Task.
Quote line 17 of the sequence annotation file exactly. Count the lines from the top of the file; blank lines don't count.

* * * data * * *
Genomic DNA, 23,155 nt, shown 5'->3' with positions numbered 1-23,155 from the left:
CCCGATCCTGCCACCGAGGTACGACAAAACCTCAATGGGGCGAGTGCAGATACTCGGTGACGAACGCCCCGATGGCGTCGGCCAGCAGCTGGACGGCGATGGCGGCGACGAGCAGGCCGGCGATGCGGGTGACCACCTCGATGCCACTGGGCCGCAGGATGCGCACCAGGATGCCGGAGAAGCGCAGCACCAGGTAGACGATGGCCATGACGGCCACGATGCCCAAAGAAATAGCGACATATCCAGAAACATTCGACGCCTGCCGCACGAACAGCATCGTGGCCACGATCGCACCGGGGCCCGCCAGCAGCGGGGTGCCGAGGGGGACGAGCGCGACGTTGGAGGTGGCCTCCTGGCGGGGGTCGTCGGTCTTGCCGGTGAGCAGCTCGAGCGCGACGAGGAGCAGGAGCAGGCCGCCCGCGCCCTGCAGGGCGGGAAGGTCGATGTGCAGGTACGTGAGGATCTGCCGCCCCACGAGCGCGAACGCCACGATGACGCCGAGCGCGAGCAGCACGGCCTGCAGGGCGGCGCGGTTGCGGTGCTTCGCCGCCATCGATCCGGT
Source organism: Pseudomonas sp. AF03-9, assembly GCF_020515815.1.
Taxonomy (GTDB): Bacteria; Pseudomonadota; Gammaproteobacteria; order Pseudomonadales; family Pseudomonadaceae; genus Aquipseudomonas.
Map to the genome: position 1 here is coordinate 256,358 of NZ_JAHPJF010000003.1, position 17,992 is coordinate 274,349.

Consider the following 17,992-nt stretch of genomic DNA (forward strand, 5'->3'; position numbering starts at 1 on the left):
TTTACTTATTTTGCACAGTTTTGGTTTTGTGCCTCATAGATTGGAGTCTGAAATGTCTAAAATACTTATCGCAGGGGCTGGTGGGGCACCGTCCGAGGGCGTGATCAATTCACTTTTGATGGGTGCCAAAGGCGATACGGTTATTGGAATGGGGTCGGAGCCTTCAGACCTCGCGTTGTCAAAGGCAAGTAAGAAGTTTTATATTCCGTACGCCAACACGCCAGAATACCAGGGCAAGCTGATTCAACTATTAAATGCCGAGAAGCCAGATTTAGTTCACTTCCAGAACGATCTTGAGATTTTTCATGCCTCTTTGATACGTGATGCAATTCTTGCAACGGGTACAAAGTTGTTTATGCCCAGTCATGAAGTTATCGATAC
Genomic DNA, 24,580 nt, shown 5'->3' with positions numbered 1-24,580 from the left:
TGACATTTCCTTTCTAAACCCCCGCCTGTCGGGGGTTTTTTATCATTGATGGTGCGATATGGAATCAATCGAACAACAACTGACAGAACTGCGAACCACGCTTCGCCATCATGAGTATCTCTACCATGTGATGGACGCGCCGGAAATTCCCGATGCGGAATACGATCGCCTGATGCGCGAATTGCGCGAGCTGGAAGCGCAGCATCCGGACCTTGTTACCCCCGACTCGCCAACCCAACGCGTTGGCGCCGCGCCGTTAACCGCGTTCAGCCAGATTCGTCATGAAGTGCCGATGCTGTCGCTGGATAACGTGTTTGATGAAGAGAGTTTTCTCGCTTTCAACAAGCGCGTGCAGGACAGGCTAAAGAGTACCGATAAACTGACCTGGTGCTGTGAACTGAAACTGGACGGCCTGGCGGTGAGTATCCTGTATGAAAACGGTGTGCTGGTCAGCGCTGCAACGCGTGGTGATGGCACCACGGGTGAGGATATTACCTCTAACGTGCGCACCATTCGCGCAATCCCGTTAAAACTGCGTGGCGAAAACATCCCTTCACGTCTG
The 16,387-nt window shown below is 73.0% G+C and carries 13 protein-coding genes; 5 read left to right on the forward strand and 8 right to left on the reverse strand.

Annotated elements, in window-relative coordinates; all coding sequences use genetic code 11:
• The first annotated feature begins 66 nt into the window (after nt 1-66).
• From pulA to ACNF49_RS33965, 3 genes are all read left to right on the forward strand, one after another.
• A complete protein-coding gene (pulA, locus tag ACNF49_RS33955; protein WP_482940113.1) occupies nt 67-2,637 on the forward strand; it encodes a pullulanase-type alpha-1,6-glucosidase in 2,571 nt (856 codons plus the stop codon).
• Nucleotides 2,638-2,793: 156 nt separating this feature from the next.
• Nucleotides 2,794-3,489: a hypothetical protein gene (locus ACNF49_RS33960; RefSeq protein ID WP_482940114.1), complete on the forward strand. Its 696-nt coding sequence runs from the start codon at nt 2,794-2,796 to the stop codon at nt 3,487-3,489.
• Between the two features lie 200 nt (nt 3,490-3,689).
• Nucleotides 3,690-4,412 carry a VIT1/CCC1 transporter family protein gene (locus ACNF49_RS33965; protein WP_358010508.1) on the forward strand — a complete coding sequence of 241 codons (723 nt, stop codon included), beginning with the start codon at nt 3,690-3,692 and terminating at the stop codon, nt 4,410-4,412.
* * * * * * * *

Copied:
• Between the two features lie 200 nt (nt 3,490-3,689).